Does High Cost Living Offer Enough Value?

July 31, 2009

I’m sure we all have that gut check moment on our commitment to being San Franciscans every month when we pay our mortgages or when we visit friends out of state with really big, nice, cheap houses. Ditto that when you go out to eat or take a taxi. Why does it cost so much to live here, and why are we willing to put up with it? Well, if you believe University of Michigan economist David Albouy, it’s because it’s actually a “good deal.”

Here’s what a recent article in US News & World Report had to say about San Francisco:

“With the fourth-highest quality of life and the highest trade productivity on Albouy’s list, the San Francisco area — which includes Silicon Valley — comes in first on the list of most valuable cities. There are high wages, but even higher housing costs. Albouy found that housing costs are pushed so much above the wage level because San Francisco residents enjoy a premium beyond income, such as great weather, a thriving local arts community, and lively neighborhoods. But the business aspects of San Francisco outshine even the quality of life. Albouy says it’s often thought that small cities where workers earn lower wages, like Boise, Idaho, are where businesses should start because costs like hiring and renting a building are so low there, relative to cities like San Francisco. But low prices also mean low quality. “Boise is a terrible place to do business, and the low wages are a sign of that,” he says. Compared to Boise, “San Francisco has a highly productive workforce,” he says.”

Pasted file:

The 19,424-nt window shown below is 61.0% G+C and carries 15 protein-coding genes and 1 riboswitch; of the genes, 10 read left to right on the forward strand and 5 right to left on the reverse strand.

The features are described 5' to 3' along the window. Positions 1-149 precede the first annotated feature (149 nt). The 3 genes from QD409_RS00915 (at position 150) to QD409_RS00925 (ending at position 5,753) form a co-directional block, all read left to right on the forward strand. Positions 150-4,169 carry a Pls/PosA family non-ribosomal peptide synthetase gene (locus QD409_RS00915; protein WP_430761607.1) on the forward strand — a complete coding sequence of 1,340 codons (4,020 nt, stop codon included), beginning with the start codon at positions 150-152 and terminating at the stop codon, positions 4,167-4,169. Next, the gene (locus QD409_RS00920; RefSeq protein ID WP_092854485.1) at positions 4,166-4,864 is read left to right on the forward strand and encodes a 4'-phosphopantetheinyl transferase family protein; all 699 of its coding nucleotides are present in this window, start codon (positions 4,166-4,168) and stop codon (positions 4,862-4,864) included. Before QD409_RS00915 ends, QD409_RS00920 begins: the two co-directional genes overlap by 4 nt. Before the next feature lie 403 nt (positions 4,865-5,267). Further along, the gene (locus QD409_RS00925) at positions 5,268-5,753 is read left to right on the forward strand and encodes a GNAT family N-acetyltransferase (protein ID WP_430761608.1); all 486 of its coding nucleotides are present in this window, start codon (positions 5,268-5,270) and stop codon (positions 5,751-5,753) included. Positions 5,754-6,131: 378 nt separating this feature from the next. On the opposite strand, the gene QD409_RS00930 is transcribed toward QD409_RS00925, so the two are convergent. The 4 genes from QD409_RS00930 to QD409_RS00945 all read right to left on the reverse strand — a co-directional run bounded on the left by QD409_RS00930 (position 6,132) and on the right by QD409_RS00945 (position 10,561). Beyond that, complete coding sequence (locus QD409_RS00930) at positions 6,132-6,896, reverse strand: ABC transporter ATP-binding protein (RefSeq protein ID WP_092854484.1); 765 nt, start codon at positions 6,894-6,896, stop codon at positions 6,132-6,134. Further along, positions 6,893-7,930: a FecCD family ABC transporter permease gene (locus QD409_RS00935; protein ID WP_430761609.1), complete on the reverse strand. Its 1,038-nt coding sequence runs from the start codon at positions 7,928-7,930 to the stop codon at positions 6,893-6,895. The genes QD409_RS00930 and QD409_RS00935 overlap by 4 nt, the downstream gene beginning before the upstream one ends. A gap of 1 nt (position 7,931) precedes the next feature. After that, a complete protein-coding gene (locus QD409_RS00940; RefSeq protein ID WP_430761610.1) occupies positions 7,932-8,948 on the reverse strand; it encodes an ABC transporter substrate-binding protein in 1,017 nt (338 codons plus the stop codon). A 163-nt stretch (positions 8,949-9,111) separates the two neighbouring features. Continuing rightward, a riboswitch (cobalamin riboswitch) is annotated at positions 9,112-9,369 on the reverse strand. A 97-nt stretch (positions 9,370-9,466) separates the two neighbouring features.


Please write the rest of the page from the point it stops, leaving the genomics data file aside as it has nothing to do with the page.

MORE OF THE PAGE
Does this ring true to you? It does to me. I am just not Boise material.  To read the whole article, click here.

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